Graham Reid | | <1 min read
The late Toure was one of the greatest singer-songwriters to emerge out of the musically fertile region around Mali in the last century.
The area -- from which numerous slaves were taken to the United States -- was the crucible for music which, after the Middle Passage, became the blues. Much of Toure's music invited comparisons with John Lee Hooker (his commanding, dark vocals, his stinging guitar work) although in recent years critics also his earthy style in the likes of R.L. Burnside and artists on the Fat Possum label.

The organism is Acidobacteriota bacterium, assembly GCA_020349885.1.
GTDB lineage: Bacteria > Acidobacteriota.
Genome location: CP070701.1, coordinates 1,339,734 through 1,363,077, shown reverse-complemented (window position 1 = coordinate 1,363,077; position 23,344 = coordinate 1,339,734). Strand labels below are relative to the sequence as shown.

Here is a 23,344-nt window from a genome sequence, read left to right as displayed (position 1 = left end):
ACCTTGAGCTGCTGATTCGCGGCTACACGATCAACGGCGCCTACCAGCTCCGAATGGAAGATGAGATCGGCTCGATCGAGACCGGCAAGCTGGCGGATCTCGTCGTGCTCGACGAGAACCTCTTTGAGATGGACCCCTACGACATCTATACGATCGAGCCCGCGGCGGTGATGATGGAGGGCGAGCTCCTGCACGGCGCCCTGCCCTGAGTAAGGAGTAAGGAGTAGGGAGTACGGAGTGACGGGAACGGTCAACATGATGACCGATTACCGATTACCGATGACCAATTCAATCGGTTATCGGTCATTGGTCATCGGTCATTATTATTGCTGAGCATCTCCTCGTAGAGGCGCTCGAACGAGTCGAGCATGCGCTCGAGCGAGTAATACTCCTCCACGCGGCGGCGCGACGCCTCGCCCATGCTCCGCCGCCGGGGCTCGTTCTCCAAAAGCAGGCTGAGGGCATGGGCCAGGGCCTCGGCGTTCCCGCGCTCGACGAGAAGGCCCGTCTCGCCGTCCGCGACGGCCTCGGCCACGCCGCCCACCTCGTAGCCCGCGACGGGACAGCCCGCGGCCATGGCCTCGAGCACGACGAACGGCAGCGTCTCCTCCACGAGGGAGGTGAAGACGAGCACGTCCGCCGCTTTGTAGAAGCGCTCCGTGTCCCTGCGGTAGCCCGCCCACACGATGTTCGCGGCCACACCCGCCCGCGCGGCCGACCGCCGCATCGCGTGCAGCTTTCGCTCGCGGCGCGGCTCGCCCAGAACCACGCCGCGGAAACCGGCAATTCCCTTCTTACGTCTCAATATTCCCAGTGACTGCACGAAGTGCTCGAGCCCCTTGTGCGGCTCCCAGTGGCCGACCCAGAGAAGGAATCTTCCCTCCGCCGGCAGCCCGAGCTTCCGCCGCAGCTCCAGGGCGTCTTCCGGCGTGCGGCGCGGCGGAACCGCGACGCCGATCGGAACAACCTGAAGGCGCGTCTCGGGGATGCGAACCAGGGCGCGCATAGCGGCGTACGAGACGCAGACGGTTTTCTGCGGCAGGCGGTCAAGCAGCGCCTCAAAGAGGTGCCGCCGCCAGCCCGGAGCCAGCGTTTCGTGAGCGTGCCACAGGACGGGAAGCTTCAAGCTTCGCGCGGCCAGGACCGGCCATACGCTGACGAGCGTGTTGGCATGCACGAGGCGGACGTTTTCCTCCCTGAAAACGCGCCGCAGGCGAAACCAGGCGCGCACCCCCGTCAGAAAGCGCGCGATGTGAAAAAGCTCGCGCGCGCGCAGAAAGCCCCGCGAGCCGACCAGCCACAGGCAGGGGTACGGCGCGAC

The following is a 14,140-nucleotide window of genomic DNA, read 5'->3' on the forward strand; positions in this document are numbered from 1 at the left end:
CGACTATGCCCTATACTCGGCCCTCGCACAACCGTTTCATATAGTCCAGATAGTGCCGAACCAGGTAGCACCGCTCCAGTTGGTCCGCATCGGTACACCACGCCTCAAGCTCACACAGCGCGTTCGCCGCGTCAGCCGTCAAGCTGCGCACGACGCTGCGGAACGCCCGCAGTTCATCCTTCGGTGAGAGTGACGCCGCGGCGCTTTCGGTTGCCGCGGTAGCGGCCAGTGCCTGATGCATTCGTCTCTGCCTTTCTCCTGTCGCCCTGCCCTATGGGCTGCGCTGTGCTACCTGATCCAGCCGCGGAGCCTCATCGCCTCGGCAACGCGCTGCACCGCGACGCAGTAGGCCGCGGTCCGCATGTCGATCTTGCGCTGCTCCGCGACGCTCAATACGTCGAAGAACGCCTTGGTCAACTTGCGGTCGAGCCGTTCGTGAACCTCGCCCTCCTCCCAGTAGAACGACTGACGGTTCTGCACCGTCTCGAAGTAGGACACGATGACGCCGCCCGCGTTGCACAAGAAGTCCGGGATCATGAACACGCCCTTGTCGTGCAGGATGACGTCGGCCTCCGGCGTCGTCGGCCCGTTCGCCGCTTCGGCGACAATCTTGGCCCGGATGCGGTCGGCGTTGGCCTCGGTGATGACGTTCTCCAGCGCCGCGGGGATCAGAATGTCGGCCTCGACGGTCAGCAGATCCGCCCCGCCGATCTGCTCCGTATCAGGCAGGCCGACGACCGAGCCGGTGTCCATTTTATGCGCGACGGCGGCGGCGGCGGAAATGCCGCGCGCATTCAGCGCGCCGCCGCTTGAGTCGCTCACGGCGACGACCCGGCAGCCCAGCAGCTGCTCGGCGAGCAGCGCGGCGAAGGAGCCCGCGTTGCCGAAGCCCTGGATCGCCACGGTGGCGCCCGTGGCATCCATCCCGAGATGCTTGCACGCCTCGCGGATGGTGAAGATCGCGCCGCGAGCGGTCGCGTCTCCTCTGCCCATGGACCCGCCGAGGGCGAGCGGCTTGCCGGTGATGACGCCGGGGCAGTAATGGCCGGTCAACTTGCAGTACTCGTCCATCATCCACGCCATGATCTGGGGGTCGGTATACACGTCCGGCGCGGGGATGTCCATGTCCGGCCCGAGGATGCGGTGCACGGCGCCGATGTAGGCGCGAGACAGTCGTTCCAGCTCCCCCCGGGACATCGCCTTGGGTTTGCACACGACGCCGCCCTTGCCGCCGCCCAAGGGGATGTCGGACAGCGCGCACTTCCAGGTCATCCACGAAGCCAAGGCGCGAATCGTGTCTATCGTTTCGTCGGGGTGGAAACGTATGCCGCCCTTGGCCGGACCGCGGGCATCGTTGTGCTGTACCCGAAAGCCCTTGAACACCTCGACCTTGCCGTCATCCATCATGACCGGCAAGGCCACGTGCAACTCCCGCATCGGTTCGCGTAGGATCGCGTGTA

Outside of world music circles he came to greater attention for two superb albums: Talking Timbuktu with Ry Cooder (1994), and In the Heart of the Moon last year with Toumani Diabate (see tag).
This album finds him at his most bluesy (there is a harmonica player on some tracks) and also has Pee Wee Ellis (longtime saxophonist with James Brown's bands).
It's African, it's the blues, and it is also a great testament to a man whose music bridged the divide of the Middle Passage.